PALESTINE, W.Va. - By 6 a.m. yesterday, the scene was pleasantly off-kilter. The old horse was chewing on his breakfast bale, the roosters were testing their vocals, the chickens were enjoying their morning romp, and seven satellite television trucks were amassed on this Appalachian hollow.
Deadra Lynch, raised on this beautiful swath of tobacco and cattle farms, hills and streams, was suddenly sprinting out of her wood-frame house and disappearing into one of the TV trucks, emerging later with a beaming smile. The high-tech invasion had brought a priceless image - her daughter on a satellite feed - half a world away, flat on her back, but, yes, alive and even smiling.
"She's beautiful. ... She looks like Jessi," said the mother, who had just endured nine days of the unthinkable: her 19-year-old daughter, Army Pfc. Jessica Lynch, missing in Iraq after her convoy was ambushed during the war's opening weekend.
After days of depressing developments - Army generals fighting over war plans, Iraqi civilians killed at a Baghdad market, Marines killed by a suicide bomber - now there was something to celebrate. Lynch, a small-framed woman and aspiring teacher who had joined the Army for an education and a little adventure, was rescued at an Iraqi hospital Tuesday by U.S. special operations forces acting on a tip from the CIA.
"I think our whole entire nation needs this news," said Rodney Watson, Lynch's high school softball coach, yesterday. "Those stories were starting to beat on us a little."
Giddy with good fortune, people in Wirt County wore yellow ribbons and smiles yesterday, signaling a marked difference from a week ago. Marshall University in Huntington sent a fax to the high school offering Lynch a full scholarship.
Lynch spent her first day out of enemy hands getting treatment for wounds, possibly broken bones in both legs resulting from gunshots, said her brother, Army Pfc. Gregory Lynch Jr.
Yesterday evening Jessica Lynch was transferred from Kuwait to Landstuhl Regional Medical Center in Germany, where she placed her first call home, delighting about 30 relatives and friends gathered there. Before the family said goodbye, the group shouted in unison "We love you, Jessi."
Lynch sounded groggy, as if on medication, and did not discuss her experience. "She's too tired right now to comment on stuff like that," said Gregory Lynch Jr. Once she is able to fly, she will be transferred to Walter Reed Army Medical Center in Washington, relatives said.
An Iraqi pharmacist who works at Saddam Hospital, where Lynch was found, was quoted by British Sky Television as saying he treated Lynch for leg injuries but that she was otherwise healthy. "Every day I saw her crying about wanting to go home," he said.
Fighting exhaustion, few in the family had slept much since her capture. Gregory Lynch Sr. collapsed inside his house yesterday morning, only to collect himself to face a media horde in the hot sun, appearing quieter and weaker than usual.
It's easy to imagine that the family - or the whole town for that matter - wore itself out the night before, virtually exploding from the minute the first call came in the early evening, just as the family was relaxing on the porch after dinner. At first, her father thought it was a sick April Fool's joke. Then a National Guardsman came to the house to confirm it.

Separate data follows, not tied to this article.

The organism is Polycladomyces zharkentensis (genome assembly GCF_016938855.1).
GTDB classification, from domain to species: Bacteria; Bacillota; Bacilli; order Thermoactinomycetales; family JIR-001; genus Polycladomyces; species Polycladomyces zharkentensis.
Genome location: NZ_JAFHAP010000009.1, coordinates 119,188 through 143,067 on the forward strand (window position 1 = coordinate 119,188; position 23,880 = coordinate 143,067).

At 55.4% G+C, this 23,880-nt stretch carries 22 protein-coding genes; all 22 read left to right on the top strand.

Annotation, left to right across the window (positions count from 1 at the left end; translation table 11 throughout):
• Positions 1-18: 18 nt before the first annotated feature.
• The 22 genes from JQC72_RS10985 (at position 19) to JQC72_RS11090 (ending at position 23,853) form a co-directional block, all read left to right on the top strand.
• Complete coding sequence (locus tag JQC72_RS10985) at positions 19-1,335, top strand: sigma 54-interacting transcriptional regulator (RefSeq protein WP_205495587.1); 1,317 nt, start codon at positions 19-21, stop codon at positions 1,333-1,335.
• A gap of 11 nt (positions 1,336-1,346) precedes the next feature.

"My mom about literally tore the door off the hinges," said her son.
In more somber tones yesterday, family members expressed huge relief for the rescue, gratitude to the special forces and the community, and offered prayers for soldiers who have died or are still missing.
Lynch, a supply clerk, was among 15 soldiers of the 507th Maintenance Company who were ambushed March 23 northwest of Basra. The Pentagon said two from the unit were killed and eight, Lynch among them, were missing.
Eleven bodies, at least some believed to be those of Americans, were found at the hospital where Lynch was rescued. The bodies had not been identified.
Privately, many people here were bracing for the worst. The Lynches, however, say they never let themselves consider that Jessica Lynch was dead. "I knew she was trained to do her job well," Gregory Jr. said. "She's a little petite thing but she's strong in mind. I'd probably be afraid to tackle her right now."
They held prayer gatherings every night, and the consensus here is that God was listening.
"All of us learned a big lesson in faith from the way they reacted," said Sgt. L.J. Peck of the Sheriff's Department, who has known her since she was a baby. "I lived in fear of what would happen and wanted to be there for the family. The family is the one that kept our spirits up."
It's in the family stock, said Delores Martin, a cousin of Lynch, who was out hanging a big spray-painted sheet yesterday that said "Thank you God."
"When it comes to the Lynch clan, we have our arguments, but you mess with one, you mess with all," she said.
The terror hasn't dampened the family's military spirit, said Gregory Lynch Jr., an electrician for helicopters. If his unit is deployed, he'll go. His youngest sister, Brandi, 18, recently enlisted in the Army.
Meanwhile, the Lynches have a party to plan. As soon as Jessica is strong enough, her father said, "we're planning one heck of a big shindig."